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THE BUZZ: Playful Interactions. There’s no such thing as getting too close


Playful Interactions. There’s no such thing as getting too close

Article by Cathy Breslaw

San Diego State University Downtown Gallery on view through June 15

For those of us who have set off alarms in museums for getting ‘too close’ to the art, or have been admonished by security guards for the same, this show is for YOU. Playful Interactions is an interactive, hands on exhibition of the art of Dave Ghilarducci, Rizzhel Mae Javier, and Margaret Noble. While playful and fun for viewers/participators, there are also underlying deeper ideas at the basis of these art pieces – these artists’ works deal with the subjects of identity, self reflection, human relationships, and memory. Largely conceptual in their focus, these art pieces are created with a mixture of digital and analog processes. Dave Ghilarducci combines engineered technology and craft linked with humor and commentary on our culture. “I Don’t Feel Like I’m Getting Anywhere, (worker)” is a single lever acrylic circular mechanized system of angled trays where tiny metal balls run through, and the direction is controlled by the ‘player’. If the title is any indication of the piece’s meaning, Ghilarducci is referring to the world of work, and the inevitable questions about the direction we may be taking – as if we are “spinning our wheels”. The work is couched in humor and cynicism. Rizzhel Mae Javier exhibits pieces from her series Move(meant) – black and white photographic analog works that are interactive. These art pieces are based on Javier’s personal relationships, having to do with private thoughts and memories. Javier’s work “The Hand” is one of a group of self directed circular photographic flip books, reminiscent of 19th century animation devices. “We and Me” is a conceptual piece housed in old-school metal index card boxes where comments on relationships come in the form of individual black and white photos, carefully catalogued under such category titles as ‘we changed’, ‘before’ and ‘after’. Here again the flip-book optical technique is cleverly employed to describe memories about an important relationship.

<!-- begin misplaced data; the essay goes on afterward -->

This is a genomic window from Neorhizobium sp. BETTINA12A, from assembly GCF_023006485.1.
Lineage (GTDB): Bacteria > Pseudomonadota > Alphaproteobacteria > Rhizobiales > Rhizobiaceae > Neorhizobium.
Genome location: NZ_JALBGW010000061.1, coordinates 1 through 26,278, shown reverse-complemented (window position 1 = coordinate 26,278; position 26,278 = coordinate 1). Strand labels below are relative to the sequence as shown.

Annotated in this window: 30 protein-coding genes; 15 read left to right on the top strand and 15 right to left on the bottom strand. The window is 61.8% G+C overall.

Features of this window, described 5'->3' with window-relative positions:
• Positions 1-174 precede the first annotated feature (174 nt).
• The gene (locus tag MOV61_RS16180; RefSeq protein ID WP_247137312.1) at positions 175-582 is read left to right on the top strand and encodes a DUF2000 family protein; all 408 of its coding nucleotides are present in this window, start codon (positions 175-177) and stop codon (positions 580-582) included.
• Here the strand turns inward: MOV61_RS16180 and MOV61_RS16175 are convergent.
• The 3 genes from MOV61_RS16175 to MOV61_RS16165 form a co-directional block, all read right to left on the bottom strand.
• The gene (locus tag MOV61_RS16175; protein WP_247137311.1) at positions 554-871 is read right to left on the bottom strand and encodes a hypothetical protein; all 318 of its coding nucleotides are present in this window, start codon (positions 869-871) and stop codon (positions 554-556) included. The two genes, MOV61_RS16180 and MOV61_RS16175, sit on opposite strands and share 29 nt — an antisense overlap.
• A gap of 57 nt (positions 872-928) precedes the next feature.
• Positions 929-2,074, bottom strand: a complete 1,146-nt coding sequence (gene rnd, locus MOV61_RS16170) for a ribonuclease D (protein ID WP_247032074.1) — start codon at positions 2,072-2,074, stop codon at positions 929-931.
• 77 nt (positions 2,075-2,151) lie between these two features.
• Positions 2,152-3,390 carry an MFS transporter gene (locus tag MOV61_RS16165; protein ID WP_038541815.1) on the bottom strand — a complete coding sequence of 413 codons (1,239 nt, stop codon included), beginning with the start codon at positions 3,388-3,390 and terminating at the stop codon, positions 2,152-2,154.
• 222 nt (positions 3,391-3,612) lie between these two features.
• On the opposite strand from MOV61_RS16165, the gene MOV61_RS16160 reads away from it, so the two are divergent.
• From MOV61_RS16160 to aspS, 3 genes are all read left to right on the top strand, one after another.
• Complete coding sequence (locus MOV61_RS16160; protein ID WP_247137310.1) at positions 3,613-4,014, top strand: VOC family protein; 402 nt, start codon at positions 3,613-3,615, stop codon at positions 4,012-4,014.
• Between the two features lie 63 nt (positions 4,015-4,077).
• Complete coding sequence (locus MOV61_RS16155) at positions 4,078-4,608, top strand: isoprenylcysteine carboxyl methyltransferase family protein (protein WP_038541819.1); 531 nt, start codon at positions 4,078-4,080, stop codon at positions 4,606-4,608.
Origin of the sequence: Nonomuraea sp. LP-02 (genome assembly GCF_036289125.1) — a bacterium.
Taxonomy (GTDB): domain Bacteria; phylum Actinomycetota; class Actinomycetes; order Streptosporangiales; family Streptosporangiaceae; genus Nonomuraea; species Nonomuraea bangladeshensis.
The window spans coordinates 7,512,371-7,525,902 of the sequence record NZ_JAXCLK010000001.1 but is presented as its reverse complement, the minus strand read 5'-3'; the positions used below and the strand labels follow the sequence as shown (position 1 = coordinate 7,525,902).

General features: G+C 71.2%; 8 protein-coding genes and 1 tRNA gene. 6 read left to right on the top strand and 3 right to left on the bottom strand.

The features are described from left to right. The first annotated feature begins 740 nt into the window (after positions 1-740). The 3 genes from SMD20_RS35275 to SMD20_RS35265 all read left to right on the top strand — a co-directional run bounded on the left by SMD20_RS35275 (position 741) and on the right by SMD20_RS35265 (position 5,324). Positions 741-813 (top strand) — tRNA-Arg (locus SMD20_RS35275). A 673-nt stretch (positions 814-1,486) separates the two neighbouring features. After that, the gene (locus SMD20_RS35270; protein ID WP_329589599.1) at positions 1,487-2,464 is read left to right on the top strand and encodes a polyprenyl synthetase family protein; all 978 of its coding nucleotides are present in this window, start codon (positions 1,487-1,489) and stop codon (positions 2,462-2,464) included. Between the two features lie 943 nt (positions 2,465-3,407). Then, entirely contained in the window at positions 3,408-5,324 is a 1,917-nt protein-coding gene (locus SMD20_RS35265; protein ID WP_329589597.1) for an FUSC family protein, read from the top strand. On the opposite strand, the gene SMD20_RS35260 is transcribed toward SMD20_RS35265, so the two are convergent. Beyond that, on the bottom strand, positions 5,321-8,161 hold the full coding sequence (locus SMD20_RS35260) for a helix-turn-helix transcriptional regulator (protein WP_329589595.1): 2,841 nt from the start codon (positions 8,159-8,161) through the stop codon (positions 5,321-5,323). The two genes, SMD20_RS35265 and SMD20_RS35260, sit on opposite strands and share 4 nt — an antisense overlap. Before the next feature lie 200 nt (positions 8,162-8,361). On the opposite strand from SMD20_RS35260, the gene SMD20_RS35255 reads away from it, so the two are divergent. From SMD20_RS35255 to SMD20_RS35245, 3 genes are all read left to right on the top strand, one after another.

Margaret Noble uses found objects, newly created wood objects and sound to activate the viewer’s senses in accessing memories and perception. “Head in the Sand” is a large warm-toned light-hued wood box on legs constructed with a large enough hole on top for viewers to place their entire head inside. Once our head is inside the box, we see an all-black interior, where pure sounds are activated – there is an eeriness to the sounds and darkness, yet a comforting feeling suggesting it as a familiar place to go when we want to hide from the world. “I Long to Be Free of Longing” is another interactive conceptual work created out of a found well-worn brief case. It is presented wide-open and inside there are a number of individual evenly sized small boxes with tops. Boxes are wrapped in fabric and tiny metal clasps invite viewers to lift each separate top. We sense a strong curiosity to find out what is inside each one. Lifting each top activates unique and separate sounds from the next. We are both confused and motivated to comb our memories for reference points for these sounds and their meaning. This exhibition is not a five minute walk through – spending time with these interactive works by three San Diego artists is a rewarding, self reflective and fun experience.

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